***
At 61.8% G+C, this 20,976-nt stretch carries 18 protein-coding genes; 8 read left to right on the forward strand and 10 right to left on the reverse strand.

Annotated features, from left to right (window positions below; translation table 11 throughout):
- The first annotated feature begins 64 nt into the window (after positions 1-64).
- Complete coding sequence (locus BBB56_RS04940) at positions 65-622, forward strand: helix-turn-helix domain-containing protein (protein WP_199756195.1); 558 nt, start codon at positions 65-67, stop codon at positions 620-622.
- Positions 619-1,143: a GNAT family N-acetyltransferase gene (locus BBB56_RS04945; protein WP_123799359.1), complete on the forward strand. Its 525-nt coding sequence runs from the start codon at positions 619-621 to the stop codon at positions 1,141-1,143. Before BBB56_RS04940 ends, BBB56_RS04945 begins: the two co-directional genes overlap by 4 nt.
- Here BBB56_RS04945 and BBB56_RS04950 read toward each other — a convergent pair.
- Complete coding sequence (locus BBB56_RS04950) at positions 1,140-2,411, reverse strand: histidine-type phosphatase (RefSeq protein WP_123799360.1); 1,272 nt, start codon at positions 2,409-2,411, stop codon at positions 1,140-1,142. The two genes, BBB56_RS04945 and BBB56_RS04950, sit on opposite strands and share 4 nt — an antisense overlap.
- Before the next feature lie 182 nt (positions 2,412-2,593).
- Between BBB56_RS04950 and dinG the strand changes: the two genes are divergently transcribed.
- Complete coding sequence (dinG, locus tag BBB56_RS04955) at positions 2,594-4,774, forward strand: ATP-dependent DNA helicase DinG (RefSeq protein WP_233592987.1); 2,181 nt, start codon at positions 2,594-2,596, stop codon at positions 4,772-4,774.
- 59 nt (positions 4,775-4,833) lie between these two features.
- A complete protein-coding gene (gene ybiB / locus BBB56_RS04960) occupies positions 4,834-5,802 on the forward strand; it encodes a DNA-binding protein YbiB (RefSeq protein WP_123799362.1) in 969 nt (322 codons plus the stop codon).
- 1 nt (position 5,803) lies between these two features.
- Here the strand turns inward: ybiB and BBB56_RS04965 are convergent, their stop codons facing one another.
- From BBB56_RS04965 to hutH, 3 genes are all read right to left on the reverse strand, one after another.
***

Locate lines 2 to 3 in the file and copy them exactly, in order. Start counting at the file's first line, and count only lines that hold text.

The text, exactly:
Annotated features, from left to right (window positions below; translation table 11 throughout):
- The first annotated feature begins 64 nt into the window (after positions 1-64).